Ask yourself these questions.
Are you getting a pay raise of 4-6% this year at your job? Are any of your friends or colleagues getting one?
Do you think many mom-and-pop businesses in your community — the restaurants and gift shops and bookstores — are seeing a 4-6% increase in sales and revenue?
Did what you pay for food and housing and clothing and internet service go down that much this year? Did anything you pay for, other than maybe car insurance and gas, go down even a little?
Besides companies that sell toilet paper and hand-sanitizer and products online, who else is raking in that kind of additional revenue in this economic disaster known as the coronavirus crisis?
Yet National Grid, the monopoly that provides us with the electric and gas service we need to live, is seeking to raise its rates 4-6% next year in hopes of generating another $142 million in revenue.
And that’s on top of a rate increase for 2020 that went into effect just four days ago!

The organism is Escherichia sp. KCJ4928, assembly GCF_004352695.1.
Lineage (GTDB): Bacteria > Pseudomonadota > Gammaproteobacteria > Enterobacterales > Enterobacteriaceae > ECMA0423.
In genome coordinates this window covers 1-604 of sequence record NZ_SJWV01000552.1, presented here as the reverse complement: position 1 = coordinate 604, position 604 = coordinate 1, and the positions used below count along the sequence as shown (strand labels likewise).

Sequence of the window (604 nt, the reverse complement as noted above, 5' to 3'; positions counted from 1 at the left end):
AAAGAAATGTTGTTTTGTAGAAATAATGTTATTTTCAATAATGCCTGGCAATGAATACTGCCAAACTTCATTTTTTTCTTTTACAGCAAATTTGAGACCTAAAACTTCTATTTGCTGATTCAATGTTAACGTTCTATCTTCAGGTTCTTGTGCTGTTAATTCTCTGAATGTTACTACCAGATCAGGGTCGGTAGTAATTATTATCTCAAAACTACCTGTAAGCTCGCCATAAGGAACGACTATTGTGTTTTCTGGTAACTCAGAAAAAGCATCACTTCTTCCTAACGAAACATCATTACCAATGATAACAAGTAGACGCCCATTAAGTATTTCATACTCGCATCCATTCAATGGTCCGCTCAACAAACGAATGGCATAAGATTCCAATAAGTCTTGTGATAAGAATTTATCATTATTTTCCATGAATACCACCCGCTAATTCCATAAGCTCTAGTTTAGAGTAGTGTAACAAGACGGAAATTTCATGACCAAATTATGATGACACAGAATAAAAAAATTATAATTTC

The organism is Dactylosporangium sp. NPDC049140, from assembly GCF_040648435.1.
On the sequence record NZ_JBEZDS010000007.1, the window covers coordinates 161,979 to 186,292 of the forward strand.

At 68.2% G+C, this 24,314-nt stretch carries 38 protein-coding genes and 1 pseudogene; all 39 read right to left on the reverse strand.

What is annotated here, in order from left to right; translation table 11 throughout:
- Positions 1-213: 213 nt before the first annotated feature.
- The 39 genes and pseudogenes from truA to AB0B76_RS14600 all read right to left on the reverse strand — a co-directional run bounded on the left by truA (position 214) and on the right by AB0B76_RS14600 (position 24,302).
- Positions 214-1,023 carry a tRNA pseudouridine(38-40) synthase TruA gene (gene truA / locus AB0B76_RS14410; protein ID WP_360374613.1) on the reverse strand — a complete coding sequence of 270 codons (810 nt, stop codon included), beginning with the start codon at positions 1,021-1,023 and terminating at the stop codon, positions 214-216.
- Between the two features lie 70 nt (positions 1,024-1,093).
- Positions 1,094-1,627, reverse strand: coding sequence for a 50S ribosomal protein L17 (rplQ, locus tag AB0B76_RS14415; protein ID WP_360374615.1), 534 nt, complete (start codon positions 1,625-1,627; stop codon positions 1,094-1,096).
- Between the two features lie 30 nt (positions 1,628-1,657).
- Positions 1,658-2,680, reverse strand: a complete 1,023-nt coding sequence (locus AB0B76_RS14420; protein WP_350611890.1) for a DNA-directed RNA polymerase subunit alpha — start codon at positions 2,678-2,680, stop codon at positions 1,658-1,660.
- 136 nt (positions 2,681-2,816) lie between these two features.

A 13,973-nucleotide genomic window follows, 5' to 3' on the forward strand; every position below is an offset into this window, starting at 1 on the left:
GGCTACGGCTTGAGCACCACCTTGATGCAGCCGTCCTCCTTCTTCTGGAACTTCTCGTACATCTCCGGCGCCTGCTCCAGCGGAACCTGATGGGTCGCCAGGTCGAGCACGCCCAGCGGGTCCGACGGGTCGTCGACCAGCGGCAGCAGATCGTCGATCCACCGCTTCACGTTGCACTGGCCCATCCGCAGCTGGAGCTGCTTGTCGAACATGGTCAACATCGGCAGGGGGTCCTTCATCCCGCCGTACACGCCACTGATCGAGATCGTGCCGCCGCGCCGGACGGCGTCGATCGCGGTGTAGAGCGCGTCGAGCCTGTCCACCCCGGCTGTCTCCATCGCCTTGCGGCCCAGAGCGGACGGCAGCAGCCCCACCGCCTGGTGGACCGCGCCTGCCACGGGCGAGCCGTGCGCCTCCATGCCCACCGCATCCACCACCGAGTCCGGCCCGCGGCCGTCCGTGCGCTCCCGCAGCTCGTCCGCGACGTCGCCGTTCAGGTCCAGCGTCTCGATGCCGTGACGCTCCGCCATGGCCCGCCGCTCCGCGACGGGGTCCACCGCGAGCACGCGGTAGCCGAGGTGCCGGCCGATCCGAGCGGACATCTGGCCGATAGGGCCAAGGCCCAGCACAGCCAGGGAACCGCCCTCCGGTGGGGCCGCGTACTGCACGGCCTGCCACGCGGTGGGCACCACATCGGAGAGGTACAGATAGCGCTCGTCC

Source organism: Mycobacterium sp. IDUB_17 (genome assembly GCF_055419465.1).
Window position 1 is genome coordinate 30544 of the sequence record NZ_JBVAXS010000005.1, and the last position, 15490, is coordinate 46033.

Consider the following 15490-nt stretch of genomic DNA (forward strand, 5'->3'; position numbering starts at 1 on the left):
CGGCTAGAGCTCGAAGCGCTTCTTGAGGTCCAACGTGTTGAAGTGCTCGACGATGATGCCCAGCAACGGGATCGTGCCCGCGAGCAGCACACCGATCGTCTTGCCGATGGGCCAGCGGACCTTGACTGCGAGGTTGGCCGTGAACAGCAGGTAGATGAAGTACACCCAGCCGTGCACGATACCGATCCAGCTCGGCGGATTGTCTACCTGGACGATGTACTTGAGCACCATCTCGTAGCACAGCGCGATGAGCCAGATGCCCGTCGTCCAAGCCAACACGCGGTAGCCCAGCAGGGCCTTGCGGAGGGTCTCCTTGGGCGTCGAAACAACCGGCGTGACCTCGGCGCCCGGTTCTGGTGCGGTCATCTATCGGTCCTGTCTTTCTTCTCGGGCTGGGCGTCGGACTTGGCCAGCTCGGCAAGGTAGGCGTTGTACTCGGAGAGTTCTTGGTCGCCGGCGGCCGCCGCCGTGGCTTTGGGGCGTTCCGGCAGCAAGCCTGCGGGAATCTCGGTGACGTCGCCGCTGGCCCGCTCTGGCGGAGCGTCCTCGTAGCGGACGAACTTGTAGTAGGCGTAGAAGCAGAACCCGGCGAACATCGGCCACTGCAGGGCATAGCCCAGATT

Say what you want about them. You can’t beat these guys for pure chutzpah.
The utility says it will use the money for upgrades and to recover from storm damage and to integrate more clean power sources into the power grid. But don’t our rates already pay for all that already?
At this time in history, with millions of people unemployed and thousands of companies struggling financially or going out of business, is National Grid so tone deaf to the crisis that’s befallen their customers that they brazenly want to pile on with a rate increase while we’re all reeling from what’s happened to us in the last six months?
Sure, they might only raise rates on the average customer about $8 a month. But when every household dollar counts, that $8 a month— about $100 a year — can make a difference.
And that increase is assuming we don’t have a harsh winter. A long, hard winter or some other worldwide calamity that drives up fuel prices could add even more to our power bills.
Before the state Public Service Commission grants National Grid another dime from our utility bills, it needs to look at the company the way we’re all looking at our own household budgets.
What is a true necessity? What costs can be put off a year or two? How can it make do with what it has now?
Sometimes, an objection to a rate hike like this is based on principle.
Sometimes it’s based on actual hardship.
This one happens to be based on both.
They know it. And we know it.